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CCIZ quote of 1922

Gemeinnutz geht vor Eigennutz

(“The common good before self-interest”)

– Rudolf Jung, Der Nationale Sozialismus (1922). It became Hitler’s favoured slogan for his philosophy.

It’s a measure of the success of the Left in disowning National Socialism that it’s still something of a surprise to come across nuggets like this. It would fit right in at the Occupy protests. In fact, I’m tempted to troll some Lefty sites with it (omitting the title of the book of course) to see how many of them spot who Jung was. Not many, I’d bet.* Part of that success lies in equating the ideology with the madness of its most successful proponent, ignoring the fact that it had an almost-respectable intellectual history (on the Left) before Crazy Adolf had even heard of it.

Dangerous ideas are dangerous ideas, no matter who advocates them.

(There should be a hat-tip to someone here, but I followed so many links on the way to the quote and after finding it that I’ve forgotten where I first saw it. I think the chain started with David Thompson.)

*I wonder how many would mistake him for Carl…

8 Comments

  1. Jim says:

    It is incredibly dangerous that Fascism has become the sine qua non of so called ‘Right wing’ political thinking. Its blatently obvious that such political movements as headed by Hitler and Mussolini fit very well onto the left wing of the political continuum. If anything the ‘Far Right’ should be represented by pure anarchy – no State at all, a survival of the strongest type society. By presenting Fascism as the ultimate direction if we move towards the Right any progress away from collectivism is prevented. Unfortunately this positioning has allowed collectivism to control us for far longer than it otherwise would, given its track record.

  2. Sam,

    Re the positioning of Nazism as a ‘non-leftwing’ phenomenon and the airbrushing of the movement’s overtly socialist themes, this may be of interest, along with quite a few of the comments.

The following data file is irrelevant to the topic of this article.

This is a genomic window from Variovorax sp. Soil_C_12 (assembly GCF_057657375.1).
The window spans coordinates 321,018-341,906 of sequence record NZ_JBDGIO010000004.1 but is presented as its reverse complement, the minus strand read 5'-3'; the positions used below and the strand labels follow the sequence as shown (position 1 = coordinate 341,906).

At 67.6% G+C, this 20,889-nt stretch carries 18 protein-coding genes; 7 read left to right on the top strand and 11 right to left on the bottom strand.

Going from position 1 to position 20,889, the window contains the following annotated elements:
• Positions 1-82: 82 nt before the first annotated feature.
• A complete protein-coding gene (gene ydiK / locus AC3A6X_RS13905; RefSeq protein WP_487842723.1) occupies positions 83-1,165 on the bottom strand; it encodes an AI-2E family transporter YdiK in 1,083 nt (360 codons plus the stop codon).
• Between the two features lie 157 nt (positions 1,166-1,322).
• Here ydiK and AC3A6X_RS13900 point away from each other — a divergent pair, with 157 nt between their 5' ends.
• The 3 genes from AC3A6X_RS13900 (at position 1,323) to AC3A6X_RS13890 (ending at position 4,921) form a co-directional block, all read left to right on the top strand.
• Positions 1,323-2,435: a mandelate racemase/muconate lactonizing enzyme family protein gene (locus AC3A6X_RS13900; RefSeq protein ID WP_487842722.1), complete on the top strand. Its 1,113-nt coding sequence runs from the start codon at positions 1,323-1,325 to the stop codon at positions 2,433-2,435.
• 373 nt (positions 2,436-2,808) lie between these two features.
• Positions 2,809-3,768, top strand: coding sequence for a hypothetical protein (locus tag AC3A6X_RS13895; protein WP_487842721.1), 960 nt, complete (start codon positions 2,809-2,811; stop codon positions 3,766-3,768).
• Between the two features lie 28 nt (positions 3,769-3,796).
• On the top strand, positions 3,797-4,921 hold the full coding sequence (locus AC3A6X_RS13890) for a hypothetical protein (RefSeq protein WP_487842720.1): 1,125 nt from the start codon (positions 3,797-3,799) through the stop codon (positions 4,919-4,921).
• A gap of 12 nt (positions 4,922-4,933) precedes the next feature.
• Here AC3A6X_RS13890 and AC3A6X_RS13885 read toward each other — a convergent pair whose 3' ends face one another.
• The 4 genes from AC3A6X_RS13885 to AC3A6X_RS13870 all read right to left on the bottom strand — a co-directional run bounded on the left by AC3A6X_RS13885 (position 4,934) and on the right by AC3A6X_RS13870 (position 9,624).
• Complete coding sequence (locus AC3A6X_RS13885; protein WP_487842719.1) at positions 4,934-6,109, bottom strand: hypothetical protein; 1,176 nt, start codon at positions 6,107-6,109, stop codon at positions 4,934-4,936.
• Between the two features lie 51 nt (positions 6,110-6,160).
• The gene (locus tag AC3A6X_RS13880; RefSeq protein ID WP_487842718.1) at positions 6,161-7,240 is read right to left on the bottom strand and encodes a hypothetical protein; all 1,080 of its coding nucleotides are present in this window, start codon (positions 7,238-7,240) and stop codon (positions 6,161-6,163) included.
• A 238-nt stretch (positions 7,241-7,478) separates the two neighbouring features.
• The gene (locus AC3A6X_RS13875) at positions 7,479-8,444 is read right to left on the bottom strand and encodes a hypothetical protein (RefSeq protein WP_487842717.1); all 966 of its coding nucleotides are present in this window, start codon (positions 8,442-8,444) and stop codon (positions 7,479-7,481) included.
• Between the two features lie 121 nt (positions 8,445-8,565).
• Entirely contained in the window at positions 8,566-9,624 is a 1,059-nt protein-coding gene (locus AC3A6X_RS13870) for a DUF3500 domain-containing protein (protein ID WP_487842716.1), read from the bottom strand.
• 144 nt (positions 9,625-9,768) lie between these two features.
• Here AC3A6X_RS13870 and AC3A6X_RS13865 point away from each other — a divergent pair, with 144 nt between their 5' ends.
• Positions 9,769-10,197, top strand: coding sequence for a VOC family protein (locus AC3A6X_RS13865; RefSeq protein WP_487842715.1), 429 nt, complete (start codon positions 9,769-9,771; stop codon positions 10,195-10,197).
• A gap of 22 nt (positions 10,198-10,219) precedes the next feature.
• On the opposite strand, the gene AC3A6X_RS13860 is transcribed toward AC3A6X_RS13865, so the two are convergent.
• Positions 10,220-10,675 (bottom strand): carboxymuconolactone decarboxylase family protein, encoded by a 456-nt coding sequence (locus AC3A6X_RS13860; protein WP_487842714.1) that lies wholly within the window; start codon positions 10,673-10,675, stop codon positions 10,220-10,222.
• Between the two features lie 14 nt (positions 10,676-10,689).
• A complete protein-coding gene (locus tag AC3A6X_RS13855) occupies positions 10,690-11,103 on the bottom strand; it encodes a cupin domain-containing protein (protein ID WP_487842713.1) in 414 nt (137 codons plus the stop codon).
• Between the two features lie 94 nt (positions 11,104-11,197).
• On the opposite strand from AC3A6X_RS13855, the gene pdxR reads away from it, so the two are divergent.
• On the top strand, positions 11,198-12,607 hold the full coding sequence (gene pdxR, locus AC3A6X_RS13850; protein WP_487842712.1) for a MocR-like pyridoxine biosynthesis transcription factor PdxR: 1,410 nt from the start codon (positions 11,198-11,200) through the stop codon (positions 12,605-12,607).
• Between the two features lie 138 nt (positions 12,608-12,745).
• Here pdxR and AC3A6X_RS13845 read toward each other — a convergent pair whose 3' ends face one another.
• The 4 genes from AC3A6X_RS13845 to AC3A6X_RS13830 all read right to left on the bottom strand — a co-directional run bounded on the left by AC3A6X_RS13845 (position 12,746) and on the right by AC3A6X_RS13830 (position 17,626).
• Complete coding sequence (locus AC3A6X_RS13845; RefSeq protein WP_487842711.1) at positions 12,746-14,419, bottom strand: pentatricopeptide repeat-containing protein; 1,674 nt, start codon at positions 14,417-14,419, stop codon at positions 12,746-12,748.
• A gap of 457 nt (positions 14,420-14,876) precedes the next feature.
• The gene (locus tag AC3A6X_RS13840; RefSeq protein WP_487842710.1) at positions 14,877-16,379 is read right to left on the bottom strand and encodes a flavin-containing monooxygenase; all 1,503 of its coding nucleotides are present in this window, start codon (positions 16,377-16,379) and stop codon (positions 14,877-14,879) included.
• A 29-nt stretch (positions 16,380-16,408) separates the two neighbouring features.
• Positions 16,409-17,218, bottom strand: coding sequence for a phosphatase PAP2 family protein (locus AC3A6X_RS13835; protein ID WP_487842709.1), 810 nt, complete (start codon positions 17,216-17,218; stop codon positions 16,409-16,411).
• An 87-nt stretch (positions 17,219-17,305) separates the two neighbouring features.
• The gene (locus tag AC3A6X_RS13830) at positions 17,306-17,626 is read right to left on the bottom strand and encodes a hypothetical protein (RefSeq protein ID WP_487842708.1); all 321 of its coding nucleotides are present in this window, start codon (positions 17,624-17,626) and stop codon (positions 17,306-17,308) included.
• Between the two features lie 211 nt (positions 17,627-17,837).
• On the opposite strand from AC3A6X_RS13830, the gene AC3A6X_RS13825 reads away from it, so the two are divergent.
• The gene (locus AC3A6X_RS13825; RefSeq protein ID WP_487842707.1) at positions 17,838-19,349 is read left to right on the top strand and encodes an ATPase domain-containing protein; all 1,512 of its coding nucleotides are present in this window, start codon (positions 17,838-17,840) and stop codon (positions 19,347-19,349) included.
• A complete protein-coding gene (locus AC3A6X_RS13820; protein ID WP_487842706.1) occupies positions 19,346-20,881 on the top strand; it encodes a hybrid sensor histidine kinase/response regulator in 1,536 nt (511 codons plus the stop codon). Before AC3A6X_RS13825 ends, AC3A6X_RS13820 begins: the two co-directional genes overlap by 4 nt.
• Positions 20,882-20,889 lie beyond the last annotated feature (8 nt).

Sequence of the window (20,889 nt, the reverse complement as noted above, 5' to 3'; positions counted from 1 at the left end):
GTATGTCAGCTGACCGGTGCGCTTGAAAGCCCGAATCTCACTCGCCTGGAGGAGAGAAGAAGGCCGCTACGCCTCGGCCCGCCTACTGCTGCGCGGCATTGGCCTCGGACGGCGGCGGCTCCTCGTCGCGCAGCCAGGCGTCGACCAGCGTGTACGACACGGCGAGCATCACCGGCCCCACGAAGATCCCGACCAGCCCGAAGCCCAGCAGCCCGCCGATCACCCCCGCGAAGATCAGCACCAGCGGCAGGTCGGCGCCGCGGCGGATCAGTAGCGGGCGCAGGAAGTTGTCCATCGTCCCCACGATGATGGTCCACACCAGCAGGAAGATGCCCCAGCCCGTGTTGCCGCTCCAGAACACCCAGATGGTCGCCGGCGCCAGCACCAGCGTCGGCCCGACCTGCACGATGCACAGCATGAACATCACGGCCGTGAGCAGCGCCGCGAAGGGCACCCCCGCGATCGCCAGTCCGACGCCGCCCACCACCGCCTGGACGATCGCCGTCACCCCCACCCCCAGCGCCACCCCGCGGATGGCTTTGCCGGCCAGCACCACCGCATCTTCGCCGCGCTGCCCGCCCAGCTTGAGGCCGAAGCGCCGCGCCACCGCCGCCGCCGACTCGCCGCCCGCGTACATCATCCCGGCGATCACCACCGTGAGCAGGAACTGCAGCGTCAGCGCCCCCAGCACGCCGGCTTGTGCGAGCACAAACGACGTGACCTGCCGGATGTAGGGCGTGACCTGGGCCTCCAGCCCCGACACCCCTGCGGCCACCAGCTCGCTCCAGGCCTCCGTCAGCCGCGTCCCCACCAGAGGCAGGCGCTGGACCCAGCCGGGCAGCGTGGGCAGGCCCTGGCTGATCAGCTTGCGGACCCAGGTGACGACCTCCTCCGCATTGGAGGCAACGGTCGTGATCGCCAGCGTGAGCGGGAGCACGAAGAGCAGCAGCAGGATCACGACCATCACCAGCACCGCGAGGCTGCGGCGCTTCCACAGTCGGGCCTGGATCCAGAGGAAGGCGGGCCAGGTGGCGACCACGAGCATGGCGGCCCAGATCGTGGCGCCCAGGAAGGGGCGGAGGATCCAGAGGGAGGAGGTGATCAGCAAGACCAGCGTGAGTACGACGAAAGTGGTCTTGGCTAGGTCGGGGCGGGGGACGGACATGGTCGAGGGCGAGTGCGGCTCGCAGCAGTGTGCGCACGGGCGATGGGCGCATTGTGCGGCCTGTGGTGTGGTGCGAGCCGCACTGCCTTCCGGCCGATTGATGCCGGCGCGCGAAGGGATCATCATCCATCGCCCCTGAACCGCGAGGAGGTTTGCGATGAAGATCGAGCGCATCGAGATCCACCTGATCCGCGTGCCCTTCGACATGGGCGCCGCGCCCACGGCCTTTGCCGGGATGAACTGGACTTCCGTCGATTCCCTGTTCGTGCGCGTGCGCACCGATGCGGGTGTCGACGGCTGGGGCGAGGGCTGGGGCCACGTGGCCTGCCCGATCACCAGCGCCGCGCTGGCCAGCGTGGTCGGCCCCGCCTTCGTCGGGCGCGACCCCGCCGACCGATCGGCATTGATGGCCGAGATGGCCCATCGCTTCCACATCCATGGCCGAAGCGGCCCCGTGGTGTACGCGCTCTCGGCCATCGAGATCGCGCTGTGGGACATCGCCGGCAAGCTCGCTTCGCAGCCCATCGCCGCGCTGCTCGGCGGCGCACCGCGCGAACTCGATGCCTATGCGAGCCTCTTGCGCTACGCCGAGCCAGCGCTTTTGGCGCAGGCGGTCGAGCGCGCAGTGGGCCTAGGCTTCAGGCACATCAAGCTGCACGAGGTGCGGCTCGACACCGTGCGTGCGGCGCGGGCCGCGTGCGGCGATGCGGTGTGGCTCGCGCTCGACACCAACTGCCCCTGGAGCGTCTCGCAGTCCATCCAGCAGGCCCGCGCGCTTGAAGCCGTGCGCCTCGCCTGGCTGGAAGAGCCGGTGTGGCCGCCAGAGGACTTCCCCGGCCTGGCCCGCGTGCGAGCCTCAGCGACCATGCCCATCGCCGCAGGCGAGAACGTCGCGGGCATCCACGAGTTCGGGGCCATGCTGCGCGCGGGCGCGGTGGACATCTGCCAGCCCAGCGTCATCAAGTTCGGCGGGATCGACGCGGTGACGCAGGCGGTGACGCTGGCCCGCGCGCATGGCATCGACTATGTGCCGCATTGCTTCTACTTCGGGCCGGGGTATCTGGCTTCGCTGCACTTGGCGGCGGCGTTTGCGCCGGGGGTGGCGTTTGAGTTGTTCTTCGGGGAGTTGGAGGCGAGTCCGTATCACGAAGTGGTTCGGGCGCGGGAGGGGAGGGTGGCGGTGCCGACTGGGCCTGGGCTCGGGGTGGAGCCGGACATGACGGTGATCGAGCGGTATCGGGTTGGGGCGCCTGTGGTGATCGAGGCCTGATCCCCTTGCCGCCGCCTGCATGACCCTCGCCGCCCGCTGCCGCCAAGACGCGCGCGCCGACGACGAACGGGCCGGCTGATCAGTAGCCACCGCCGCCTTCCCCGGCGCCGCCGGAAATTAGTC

3. NickM says:

    Jim,
    I have been trying to reclaim “liberal” in the great tradition of the likes of John Locke et al for years with zilch success.

  4. NickM says:

    Excellent stuff David. I wish I’d written that.

  5. RAB says:

    Yes indeed David, and a pukka class of commentors you get at your Gaff too.

    I have often grappled with the “What is Fascism exactly?” question and just as I think I’m getting to grips with it, it vanishes like smoke.

    That’s why the terms left and right have no meaning for me , for in some things I would be considered left and others right. But it is an old lazy cliche that apparently won’t go away, like sticking “Gate” on the end of every scandal and leak.

    Suffice it to say that I have come to the conclusion that Fascism and Marxism are mirror images of each other in terms of the way they treat and affect the individual. The terminology may be different- but the boot stamping on your face forever- exactly the same.

  6. Sam Duncan says:

    That’s partly the point of the post, RAB: the terminology isn’t really different. They called each other “Comrade”. They hated “plutocratic” America. They railed against conservatives holding back their progressive order.

    Thanks, David. I think I saw that at the time, but it’s worth reading again.

  7. RAB says:

    Yeah I understood that Sam, but there is always a way to present the same tenet in two different ways so as to make them seem contradictory or even anti each other. Fascists and marxists are very good at the dialectic, if nothing else. :-)

    My Welsh speaking gramp was an Independent Councillor for Bedwas in S Wales, in the thirties (no mean feat in the land of dead sheep with red rosettes on, win) had many a merry discussion with red hot Little Moscow Commies..

    He always translated “From each according to his ability, to each according to their needs” right back at them as…

    “What’s yours is mine- and what’s mine is my own.”

  8. endivior says:

    Placing the nutz of others before one’s own nutz is, I suspect, a mistake.

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